Microalbuminuria: Prognostic and Therapeutic Implications in Diabetic and Hypertensive Pregnancy

J. Bar*, Moshe Hod, A. Erman, S. Friedman, Y. Ovadia

*Corresponding author for this work

Research output: Contribution to journalReview articlepeer-review


Microalbuminuria is defined as urinary excretion of albumin that is persistently above normal, although below the sensitivity of conventional semiquantative test strips. Several studies have reported that Type 1 diabetic patients with microalbuminuria are apparently more likely to develop diabetic nephropathy eventually progressing to renal failure. Microalbuminuria is also a strong predictor of mortality in Type 2 diabetes, and is correlated with increased blood pressure in patients with benign essential hypertension. Radioimmunoassay revealed a significantly higher urinary albumin excretion rate in normal pregnant women in the third trimester of pregnancy, compared to the second and first, and compared to non‐pregnant women. Microalbuminuria was found in 30% of women who had a record of gestational diabetes mellitus. Published results are controversial regarding the assumption that microalbuminuria is an early predictor of pregnancy‐induced hypertensive complications. 1995 Diabetes UK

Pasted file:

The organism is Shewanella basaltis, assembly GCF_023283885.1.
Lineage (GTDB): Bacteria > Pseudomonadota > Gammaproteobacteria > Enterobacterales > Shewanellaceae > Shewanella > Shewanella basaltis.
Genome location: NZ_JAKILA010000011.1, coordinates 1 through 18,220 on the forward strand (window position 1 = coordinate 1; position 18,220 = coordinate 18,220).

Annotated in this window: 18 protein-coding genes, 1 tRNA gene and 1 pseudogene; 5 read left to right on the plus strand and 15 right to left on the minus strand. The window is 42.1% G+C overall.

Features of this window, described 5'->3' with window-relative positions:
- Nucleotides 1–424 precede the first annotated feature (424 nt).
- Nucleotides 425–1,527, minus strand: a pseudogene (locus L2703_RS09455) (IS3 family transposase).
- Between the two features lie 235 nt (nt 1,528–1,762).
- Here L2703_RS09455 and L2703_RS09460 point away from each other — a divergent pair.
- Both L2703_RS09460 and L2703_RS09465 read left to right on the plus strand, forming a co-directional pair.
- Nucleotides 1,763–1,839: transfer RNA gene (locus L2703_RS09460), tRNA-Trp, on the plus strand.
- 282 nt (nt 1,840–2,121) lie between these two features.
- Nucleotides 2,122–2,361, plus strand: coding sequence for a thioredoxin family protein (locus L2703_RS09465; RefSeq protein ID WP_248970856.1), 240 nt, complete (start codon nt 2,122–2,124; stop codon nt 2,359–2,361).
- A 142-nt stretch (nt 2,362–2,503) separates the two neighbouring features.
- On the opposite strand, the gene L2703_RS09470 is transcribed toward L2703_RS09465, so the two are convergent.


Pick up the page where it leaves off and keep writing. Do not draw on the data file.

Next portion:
Original languageEnglish
Pages (from-to)649-656
Number of pages8
JournalDiabetic Medicine
Issue number8
StatePublished - Aug 1995


  • Diabetes
  • Hypertension
  • Microalbuminuria
  • Pregnancy


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